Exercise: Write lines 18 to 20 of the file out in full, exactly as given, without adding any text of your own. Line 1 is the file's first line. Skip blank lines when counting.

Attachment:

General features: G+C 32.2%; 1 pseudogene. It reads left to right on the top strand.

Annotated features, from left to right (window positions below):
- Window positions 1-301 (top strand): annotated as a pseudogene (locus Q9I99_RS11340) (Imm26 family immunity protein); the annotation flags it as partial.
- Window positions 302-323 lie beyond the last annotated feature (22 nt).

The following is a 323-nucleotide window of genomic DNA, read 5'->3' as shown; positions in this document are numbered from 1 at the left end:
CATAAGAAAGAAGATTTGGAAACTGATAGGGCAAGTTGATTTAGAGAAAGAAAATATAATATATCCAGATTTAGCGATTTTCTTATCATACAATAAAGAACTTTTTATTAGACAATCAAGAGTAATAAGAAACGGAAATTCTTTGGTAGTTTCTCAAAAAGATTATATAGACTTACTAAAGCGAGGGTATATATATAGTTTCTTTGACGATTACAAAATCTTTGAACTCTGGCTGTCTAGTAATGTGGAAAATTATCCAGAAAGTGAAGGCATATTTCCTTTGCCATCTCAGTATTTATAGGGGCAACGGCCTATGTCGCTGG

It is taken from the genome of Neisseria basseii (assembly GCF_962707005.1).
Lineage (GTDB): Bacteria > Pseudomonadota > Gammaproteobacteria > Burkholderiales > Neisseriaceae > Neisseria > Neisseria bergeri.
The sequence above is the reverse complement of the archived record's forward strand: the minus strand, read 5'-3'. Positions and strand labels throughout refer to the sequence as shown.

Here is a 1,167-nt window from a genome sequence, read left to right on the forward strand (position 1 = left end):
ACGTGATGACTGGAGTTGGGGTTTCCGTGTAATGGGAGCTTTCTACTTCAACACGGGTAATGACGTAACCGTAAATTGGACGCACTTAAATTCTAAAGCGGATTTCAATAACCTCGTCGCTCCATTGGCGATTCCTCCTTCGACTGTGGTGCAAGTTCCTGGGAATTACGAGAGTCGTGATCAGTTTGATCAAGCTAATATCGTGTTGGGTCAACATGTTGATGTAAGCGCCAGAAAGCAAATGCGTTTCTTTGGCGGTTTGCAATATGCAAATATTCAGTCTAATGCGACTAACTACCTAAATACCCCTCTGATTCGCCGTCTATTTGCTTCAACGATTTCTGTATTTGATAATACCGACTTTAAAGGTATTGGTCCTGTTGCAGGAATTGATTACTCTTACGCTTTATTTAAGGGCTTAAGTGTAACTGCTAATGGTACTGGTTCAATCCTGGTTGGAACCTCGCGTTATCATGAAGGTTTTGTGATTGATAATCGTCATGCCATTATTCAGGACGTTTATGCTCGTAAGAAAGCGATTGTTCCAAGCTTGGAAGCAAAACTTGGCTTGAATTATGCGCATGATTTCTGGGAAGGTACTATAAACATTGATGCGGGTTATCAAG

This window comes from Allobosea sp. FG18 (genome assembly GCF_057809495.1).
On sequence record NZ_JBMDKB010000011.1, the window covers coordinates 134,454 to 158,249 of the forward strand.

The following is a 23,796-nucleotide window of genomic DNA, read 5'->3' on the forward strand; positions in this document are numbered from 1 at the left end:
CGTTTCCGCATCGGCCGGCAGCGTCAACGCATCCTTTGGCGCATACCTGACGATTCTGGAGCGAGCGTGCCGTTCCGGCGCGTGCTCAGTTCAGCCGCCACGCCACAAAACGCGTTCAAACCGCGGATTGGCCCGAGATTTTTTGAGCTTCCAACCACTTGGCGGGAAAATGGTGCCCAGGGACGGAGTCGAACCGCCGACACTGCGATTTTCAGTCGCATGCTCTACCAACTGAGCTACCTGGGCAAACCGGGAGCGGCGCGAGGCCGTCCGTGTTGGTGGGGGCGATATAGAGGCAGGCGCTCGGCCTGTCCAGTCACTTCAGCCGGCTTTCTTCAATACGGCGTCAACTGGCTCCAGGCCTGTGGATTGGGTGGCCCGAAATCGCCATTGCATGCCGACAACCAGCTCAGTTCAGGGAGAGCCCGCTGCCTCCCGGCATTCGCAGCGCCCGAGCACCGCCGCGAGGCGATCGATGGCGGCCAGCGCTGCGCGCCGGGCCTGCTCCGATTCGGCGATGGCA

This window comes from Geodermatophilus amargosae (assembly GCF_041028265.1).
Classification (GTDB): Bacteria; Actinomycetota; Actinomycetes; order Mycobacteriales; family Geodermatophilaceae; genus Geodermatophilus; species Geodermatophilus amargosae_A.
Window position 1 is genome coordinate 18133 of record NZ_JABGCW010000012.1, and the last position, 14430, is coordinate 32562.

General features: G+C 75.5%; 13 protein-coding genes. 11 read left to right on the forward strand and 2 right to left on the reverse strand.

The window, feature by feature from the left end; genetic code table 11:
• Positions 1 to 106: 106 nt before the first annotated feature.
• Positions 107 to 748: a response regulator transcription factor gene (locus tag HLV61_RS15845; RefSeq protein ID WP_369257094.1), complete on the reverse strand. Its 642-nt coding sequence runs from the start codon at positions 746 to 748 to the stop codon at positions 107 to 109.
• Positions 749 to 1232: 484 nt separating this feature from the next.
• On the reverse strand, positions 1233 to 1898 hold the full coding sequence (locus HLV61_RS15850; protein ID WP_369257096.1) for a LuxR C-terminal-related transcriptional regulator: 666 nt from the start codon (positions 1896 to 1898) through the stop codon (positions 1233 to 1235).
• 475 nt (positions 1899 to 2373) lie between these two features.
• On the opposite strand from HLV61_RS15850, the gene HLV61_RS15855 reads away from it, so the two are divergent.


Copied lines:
Window position 1 is genome coordinate 18133 of record NZ_JABGCW010000012.1, and the last position, 14430, is coordinate 32562.

General features: G+C 75.5%; 13 protein-coding genes. 11 read left to right on the forward strand and 2 right to left on the reverse strand.

The window, feature by feature from the left end; genetic code table 11: